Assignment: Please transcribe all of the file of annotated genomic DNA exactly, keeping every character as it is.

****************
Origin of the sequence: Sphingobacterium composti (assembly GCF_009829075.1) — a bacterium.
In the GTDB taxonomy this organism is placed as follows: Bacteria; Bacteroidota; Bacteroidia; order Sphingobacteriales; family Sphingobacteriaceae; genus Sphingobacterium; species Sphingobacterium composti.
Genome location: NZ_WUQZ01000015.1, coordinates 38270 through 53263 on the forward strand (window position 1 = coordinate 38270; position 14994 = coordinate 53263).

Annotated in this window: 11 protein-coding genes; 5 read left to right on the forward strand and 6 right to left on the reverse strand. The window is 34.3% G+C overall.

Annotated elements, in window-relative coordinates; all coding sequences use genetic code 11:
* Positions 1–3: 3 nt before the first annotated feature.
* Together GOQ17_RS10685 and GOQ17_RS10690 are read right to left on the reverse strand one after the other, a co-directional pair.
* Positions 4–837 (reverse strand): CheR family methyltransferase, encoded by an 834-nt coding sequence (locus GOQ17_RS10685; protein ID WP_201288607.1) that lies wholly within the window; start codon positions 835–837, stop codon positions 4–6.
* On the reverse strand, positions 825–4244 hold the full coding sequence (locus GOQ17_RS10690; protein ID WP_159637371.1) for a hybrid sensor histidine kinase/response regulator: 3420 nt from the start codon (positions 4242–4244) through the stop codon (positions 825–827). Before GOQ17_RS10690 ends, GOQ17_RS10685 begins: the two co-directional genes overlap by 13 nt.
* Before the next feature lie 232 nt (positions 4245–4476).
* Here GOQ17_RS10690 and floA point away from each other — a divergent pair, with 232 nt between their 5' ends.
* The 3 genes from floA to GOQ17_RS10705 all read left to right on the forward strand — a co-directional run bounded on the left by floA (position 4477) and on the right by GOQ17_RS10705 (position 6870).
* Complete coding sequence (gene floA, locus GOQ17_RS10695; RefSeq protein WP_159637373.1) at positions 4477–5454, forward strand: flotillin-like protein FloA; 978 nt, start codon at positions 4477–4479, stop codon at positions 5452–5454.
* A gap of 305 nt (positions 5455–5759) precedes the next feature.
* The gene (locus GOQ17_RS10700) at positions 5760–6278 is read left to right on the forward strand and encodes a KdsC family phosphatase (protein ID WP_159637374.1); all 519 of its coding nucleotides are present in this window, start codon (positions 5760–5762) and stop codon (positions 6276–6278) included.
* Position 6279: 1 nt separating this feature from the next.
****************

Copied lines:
Origin of the sequence: Sphingobacterium composti (assembly GCF_009829075.1) — a bacterium.
In the GTDB taxonomy this organism is placed as follows: Bacteria; Bacteroidota; Bacteroidia; order Sphingobacteriales; family Sphingobacteriaceae; genus Sphingobacterium; species Sphingobacterium composti.
Genome location: NZ_WUQZ01000015.1, coordinates 38270 through 53263 on the forward strand (window position 1 = coordinate 38270; position 14994 = coordinate 53263).

Annotated in this window: 11 protein-coding genes; 5 read left to right on the forward strand and 6 right to left on the reverse strand. The window is 34.3% G+C overall.

Annotated elements, in window-relative coordinates; all coding sequences use genetic code 11:
* Positions 1–3: 3 nt before the first annotated feature.
* Together GOQ17_RS10685 and GOQ17_RS10690 are read right to left on the reverse strand one after the other, a co-directional pair.
* Positions 4–837 (reverse strand): CheR family methyltransferase, encoded by an 834-nt coding sequence (locus GOQ17_RS10685; protein ID WP_201288607.1) that lies wholly within the window; start codon positions 835–837, stop codon positions 4–6.
* On the reverse strand, positions 825–4244 hold the full coding sequence (locus GOQ17_RS10690; protein ID WP_159637371.1) for a hybrid sensor histidine kinase/response regulator: 3420 nt from the start codon (positions 4242–4244) through the stop codon (positions 825–827). Before GOQ17_RS10690 ends, GOQ17_RS10685 begins: the two co-directional genes overlap by 13 nt.
* Before the next feature lie 232 nt (positions 4245–4476).
* Here GOQ17_RS10690 and floA point away from each other — a divergent pair, with 232 nt between their 5' ends.
* The 3 genes from floA to GOQ17_RS10705 all read left to right on the forward strand — a co-directional run bounded on the left by floA (position 4477) and on the right by GOQ17_RS10705 (position 6870).
* Complete coding sequence (gene floA, locus GOQ17_RS10695; RefSeq protein WP_159637373.1) at positions 4477–5454, forward strand: flotillin-like protein FloA; 978 nt, start codon at positions 4477–4479, stop codon at positions 5452–5454.
* A gap of 305 nt (positions 5455–5759) precedes the next feature.
* The gene (locus GOQ17_RS10700) at positions 5760–6278 is read left to right on the forward strand and encodes a KdsC family phosphatase (protein ID WP_159637374.1); all 519 of its coding nucleotides are present in this window, start codon (positions 5760–5762) and stop codon (positions 6276–6278) included.
* Position 6279: 1 nt separating this feature from the next.